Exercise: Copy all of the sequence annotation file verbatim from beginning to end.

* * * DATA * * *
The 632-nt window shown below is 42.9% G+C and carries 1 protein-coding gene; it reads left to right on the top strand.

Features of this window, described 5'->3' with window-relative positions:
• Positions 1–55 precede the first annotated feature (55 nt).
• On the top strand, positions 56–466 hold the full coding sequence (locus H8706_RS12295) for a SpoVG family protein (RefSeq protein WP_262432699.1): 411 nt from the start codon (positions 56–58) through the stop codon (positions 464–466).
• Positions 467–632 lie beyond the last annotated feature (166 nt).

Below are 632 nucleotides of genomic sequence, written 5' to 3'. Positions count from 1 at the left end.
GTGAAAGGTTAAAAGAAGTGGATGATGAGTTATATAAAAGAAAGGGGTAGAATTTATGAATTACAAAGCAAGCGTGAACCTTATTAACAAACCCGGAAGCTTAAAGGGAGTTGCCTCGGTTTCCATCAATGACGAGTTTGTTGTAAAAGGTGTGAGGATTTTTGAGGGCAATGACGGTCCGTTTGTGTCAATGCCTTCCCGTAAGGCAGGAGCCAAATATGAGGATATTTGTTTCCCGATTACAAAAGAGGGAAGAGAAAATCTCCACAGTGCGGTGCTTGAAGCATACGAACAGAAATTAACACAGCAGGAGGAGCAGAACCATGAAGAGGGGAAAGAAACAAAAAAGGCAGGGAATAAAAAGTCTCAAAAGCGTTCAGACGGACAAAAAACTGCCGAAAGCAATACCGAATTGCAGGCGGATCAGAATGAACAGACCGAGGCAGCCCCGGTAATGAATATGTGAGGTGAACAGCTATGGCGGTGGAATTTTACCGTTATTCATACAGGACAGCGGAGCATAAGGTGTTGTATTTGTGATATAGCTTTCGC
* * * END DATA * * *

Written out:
The 632-nt window shown below is 42.9% G+C and carries 1 protein-coding gene; it reads left to right on the top strand.

Features of this window, described 5'->3' with window-relative positions:
• Positions 1–55 precede the first annotated feature (55 nt).
• On the top strand, positions 56–466 hold the full coding sequence (locus H8706_RS12295) for a SpoVG family protein (RefSeq protein WP_262432699.1): 411 nt from the start codon (positions 56–58) through the stop codon (positions 464–466).
• Positions 467–632 lie beyond the last annotated feature (166 nt).

Below are 632 nucleotides of genomic sequence, written 5' to 3'. Positions count from 1 at the left end.
GTGAAAGGTTAAAAGAAGTGGATGATGAGTTATATAAAAGAAAGGGGTAGAATTTATGAATTACAAAGCAAGCGTGAACCTTATTAACAAACCCGGAAGCTTAAAGGGAGTTGCCTCGGTTTCCATCAATGACGAGTTTGTTGTAAAAGGTGTGAGGATTTTTGAGGGCAATGACGGTCCGTTTGTGTCAATGCCTTCCCGTAAGGCAGGAGCCAAATATGAGGATATTTGTTTCCCGATTACAAAAGAGGGAAGAGAAAATCTCCACAGTGCGGTGCTTGAAGCATACGAACAGAAATTAACACAGCAGGAGGAGCAGAACCATGAAGAGGGGAAAGAAACAAAAAAGGCAGGGAATAAAAAGTCTCAAAAGCGTTCAGACGGACAAAAAACTGCCGAAAGCAATACCGAATTGCAGGCGGATCAGAATGAACAGACCGAGGCAGCCCCGGTAATGAATATGTGAGGTGAACAGCTATGGCGGTGGAATTTTACCGTTATTCATACAGGACAGCGGAGCATAAGGTGTTGTATTTGTGATATAGCTTTCGC